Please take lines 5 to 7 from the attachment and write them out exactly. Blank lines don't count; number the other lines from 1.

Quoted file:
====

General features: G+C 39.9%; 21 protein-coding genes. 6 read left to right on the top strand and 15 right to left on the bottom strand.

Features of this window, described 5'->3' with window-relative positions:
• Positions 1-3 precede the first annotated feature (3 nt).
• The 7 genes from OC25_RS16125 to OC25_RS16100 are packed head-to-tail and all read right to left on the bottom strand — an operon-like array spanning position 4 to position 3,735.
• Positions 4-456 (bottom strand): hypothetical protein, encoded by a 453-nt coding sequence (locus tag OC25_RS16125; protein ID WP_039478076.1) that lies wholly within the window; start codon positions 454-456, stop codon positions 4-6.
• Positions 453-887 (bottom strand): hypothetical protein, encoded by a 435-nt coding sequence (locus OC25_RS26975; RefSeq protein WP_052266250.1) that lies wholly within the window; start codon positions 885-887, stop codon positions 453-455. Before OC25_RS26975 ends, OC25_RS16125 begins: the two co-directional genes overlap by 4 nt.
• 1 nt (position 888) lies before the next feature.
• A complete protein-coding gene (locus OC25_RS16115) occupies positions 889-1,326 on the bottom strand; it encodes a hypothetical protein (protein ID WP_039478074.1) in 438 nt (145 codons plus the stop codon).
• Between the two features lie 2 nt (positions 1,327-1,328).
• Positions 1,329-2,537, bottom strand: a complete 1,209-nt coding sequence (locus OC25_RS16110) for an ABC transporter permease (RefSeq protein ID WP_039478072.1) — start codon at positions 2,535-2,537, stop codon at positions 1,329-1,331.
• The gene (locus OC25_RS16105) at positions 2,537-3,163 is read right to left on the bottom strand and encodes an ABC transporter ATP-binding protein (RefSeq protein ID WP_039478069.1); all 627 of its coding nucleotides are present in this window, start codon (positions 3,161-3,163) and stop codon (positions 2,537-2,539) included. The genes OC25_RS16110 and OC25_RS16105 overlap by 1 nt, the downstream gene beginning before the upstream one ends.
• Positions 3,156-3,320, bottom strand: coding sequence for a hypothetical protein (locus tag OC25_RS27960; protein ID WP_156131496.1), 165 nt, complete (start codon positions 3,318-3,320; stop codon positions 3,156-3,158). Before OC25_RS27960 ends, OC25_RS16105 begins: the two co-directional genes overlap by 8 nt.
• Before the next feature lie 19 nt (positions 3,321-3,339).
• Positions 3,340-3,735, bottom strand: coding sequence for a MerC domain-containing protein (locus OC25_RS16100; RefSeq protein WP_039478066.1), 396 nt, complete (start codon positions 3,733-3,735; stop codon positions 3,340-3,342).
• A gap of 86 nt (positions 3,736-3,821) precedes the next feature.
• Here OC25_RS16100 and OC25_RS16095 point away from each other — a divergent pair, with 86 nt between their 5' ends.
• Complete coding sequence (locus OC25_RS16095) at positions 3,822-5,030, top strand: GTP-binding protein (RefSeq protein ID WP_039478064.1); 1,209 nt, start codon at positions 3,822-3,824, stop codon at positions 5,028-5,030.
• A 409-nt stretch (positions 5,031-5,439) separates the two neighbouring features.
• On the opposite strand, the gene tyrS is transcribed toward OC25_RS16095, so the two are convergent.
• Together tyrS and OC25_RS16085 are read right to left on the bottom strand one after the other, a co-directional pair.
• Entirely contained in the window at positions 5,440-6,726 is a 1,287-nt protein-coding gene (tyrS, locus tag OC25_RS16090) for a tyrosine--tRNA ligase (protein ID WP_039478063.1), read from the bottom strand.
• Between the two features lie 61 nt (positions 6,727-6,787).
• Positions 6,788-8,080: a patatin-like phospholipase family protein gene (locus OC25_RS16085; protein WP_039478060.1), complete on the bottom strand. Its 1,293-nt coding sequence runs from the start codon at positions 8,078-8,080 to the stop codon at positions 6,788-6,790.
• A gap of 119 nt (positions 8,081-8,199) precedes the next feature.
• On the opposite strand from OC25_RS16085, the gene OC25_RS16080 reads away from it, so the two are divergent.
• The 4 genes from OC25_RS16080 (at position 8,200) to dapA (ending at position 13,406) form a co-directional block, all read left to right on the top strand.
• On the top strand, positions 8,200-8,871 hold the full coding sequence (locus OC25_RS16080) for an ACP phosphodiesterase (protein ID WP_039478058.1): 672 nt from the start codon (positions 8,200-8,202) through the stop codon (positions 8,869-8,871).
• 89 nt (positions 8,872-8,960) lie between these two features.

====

• Positions 4-456 (bottom strand): hypothetical protein, encoded by a 453-nt coding sequence (locus tag OC25_RS16125; protein ID WP_039478076.1) that lies wholly within the window; start codon positions 454-456, stop codon positions 4-6.
• Positions 453-887 (bottom strand): hypothetical protein, encoded by a 435-nt coding sequence (locus OC25_RS26975; RefSeq protein WP_052266250.1) that lies wholly within the window; start codon positions 885-887, stop codon positions 453-455. Before OC25_RS26975 ends, OC25_RS16125 begins: the two co-directional genes overlap by 4 nt.
• 1 nt (position 888) lies before the next feature.